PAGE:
Of Incas, mad hidalgos, crafty popes?

Some places must commemorate extremes,
Where humans come up stark against the edge,
Where we can scarcely breathe, where hot and chill
We shake in fever on this cosmic ledge.

The Abundant Tree

I wake at anchor in this bird-flocked cove.
It’s sixty years since I was given to see
Dawn on Ascension Island turn to milk,
Rose, lemon, pastel, all that fresh-made sea.

Did Darwin feel that ancient human chill
Of strange delight, after so many shores?
–Or rediscover what the genes all knew
Already, in their many metaphors

Of multibranching cactus, portulaca,
In lineages of iguana, seal,
Great tortoise, finch, and sea lion barking there,
Each species-vision vying to be real?

What in the vision of that nine-year-old
That I was then, survived to catch me now?
What essence was it in the branched nerve-cells
Could live and breed so long, and if so, how?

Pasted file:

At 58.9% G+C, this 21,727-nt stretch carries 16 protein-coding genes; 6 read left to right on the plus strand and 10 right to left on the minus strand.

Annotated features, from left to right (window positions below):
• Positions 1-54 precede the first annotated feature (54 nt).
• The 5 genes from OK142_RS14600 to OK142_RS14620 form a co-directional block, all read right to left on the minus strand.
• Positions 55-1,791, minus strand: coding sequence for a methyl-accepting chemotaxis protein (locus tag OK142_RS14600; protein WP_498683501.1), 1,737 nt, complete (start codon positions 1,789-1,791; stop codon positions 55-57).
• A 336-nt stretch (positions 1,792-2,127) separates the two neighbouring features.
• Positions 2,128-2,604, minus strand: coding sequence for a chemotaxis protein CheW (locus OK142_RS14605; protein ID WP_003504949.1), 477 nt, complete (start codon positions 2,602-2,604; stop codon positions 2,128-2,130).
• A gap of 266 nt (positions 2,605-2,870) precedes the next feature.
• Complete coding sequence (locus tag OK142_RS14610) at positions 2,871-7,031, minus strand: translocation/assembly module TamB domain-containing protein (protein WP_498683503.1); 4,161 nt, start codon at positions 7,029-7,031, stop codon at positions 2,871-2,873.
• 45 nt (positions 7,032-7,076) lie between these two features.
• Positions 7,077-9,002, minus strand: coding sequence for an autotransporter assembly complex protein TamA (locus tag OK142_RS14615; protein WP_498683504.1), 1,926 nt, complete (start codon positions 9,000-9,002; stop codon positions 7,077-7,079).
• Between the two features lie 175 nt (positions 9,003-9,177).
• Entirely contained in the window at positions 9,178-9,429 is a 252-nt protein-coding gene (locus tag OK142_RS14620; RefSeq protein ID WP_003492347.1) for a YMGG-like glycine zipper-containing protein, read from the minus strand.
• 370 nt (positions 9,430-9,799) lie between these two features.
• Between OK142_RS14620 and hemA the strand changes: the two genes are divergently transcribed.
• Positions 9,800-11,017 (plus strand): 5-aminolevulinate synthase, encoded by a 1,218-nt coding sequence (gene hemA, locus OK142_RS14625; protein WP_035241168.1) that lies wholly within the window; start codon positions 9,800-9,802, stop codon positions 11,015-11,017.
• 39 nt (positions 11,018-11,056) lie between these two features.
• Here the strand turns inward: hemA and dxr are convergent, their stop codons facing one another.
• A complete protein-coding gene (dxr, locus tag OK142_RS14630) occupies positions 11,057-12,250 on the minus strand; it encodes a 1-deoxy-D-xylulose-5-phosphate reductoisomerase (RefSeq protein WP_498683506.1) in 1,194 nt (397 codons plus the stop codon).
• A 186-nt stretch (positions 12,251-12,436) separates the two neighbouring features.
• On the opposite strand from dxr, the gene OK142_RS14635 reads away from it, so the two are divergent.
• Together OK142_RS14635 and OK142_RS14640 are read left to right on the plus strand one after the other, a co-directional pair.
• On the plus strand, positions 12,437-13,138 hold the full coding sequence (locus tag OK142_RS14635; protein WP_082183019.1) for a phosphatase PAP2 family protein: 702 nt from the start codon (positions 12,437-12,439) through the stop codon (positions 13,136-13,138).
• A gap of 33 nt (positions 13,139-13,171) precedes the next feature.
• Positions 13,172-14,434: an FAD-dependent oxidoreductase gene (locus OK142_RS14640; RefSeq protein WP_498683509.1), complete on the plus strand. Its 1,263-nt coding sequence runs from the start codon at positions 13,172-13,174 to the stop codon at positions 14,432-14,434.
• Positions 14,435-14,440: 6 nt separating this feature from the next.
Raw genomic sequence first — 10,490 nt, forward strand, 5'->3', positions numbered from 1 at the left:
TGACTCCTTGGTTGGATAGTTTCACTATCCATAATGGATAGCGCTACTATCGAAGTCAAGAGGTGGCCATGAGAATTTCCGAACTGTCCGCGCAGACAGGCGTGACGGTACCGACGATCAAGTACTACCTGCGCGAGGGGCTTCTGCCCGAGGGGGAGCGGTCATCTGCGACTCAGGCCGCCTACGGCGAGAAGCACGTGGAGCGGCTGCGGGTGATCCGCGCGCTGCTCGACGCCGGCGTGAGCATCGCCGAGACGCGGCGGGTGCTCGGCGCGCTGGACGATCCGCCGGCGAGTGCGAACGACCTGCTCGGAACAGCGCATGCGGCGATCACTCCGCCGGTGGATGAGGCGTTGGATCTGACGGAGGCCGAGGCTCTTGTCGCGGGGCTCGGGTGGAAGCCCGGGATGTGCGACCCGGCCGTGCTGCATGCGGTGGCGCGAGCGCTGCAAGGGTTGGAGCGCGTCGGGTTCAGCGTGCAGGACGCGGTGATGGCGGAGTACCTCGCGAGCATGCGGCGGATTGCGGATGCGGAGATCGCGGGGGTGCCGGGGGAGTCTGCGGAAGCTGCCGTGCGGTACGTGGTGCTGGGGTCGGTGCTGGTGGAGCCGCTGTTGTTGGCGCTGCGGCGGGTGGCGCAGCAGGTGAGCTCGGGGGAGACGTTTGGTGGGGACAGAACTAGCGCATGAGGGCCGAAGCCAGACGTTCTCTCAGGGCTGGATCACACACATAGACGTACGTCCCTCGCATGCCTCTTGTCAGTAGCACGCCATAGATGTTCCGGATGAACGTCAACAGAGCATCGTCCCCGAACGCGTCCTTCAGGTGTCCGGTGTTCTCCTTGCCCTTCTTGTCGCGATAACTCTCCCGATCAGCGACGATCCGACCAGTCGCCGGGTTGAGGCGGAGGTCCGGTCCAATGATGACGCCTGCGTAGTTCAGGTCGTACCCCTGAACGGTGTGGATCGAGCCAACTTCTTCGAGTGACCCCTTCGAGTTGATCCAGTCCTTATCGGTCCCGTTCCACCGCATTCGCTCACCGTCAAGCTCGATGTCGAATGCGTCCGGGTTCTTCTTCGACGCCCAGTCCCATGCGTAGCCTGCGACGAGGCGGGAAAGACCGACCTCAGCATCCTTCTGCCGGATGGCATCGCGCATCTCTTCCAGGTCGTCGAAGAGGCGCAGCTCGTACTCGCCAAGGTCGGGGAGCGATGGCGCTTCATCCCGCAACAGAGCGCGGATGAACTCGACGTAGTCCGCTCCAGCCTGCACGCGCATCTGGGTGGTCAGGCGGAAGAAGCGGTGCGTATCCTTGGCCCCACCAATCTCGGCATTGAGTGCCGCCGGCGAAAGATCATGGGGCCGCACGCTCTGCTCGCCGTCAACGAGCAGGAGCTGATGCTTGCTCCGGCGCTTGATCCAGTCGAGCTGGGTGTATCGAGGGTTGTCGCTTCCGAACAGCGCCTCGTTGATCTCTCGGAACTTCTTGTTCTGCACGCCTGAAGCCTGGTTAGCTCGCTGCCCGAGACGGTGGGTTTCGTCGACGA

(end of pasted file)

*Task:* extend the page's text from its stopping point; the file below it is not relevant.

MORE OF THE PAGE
Death, also, was a part of Darwin’s view.
If each life is a branch on a great tree,
Then death is but a pruning, a release,
To open up the species, set it free.

Upon the white beach of that pleasant bay,
The sea lions, careless of our feet, slept still,
Fed fat with fish that had in turn been gorged
On smaller fish, fresh from their feast of krill.

And each time there’s a kill, the killers live
Lives that are richer still with love and mind:
The sea lions sing and cuddle, fight and play,
And make a being of another kind.

Should I, then, know my coming end to be
The place where my mind’s flesh will be a feast
For something sweeter, of more love, than me,
A transmigration—or a gift, at least?


Beneath me was a turtle, cruising on.
I flew in water bluer than the sky.
This thing so clumsy, primitive on land,
Became a gliding angel in the sea.

Mammals (Blood Kin)

Swimming with sea lions by the reef I see
That once upon a time our furry mother